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  1. Hmm isn’t the definition of a mesh network wireless by nature? Wired backhaul thus makes it non-mesh. Yes if they are on same system then you might get seamless roaming/handoffs, single pane of glass configuration etc; but the APs no longer form a mesh wirelessly, right?

      • I suppose it might be semantics but to many, “mesh” is a confusing terminology. Seems like it originally meant the wireless mesh network organized between APs/nodes – but what marketing is trying to imply is that “mesh” means the seamless handoffs/roaming and single pane of glass configuration/management, regardless whether the nodes are connected via wired or wireless.

        • We can have seamless handoff, with nuance of “seamless” as mentioned in the post, via wired backhauling, Paul. I speak from experience.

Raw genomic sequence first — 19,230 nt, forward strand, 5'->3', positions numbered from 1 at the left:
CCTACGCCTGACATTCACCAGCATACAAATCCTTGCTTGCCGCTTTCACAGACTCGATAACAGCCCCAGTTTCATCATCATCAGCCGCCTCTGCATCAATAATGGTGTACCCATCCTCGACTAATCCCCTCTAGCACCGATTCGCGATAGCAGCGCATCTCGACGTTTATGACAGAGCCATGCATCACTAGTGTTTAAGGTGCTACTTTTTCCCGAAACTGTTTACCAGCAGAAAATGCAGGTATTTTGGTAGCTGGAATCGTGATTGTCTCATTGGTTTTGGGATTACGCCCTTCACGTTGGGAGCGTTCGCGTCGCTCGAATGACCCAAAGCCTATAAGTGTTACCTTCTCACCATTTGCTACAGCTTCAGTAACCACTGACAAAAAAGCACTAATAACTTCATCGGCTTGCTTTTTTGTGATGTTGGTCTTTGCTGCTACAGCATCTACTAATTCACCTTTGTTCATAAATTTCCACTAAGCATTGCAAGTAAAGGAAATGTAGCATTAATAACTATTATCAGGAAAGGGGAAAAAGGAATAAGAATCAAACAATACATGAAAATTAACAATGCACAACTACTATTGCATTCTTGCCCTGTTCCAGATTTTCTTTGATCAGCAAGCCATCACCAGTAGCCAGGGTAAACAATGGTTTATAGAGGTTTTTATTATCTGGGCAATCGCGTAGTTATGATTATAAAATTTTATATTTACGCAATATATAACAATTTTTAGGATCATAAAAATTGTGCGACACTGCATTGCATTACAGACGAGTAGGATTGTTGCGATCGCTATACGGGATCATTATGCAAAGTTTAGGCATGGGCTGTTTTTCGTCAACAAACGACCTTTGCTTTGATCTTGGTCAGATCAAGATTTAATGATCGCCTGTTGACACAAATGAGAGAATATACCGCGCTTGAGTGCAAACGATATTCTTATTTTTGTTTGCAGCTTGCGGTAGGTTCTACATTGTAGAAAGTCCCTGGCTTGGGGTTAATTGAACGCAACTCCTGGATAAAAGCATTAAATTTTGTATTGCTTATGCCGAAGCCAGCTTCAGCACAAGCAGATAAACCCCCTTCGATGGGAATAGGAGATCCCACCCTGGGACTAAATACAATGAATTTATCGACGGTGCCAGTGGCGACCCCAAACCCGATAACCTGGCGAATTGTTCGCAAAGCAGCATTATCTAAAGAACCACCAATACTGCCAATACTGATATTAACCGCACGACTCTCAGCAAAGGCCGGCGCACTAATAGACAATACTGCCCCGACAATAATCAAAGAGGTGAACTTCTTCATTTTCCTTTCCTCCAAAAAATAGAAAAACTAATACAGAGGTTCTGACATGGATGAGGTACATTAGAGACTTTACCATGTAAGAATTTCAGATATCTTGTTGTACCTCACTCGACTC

• yup I defo respect your experience! I think it’s just semantics. Some people prefer to strictly use the terminology “mesh network” to just mean a pure wireless backhauled self-healing network. Seamless handoff is not regarded as part of the terminology “mesh”.

          • You have better self-healing via wiring and when the wire is cut, the hardware generally automatically links via wireless when applicable. Wired backhauling only adds more to the original concept, it doesn’t take away anything.

            Ultimately, it’s about getting things connected, not a nerding contest.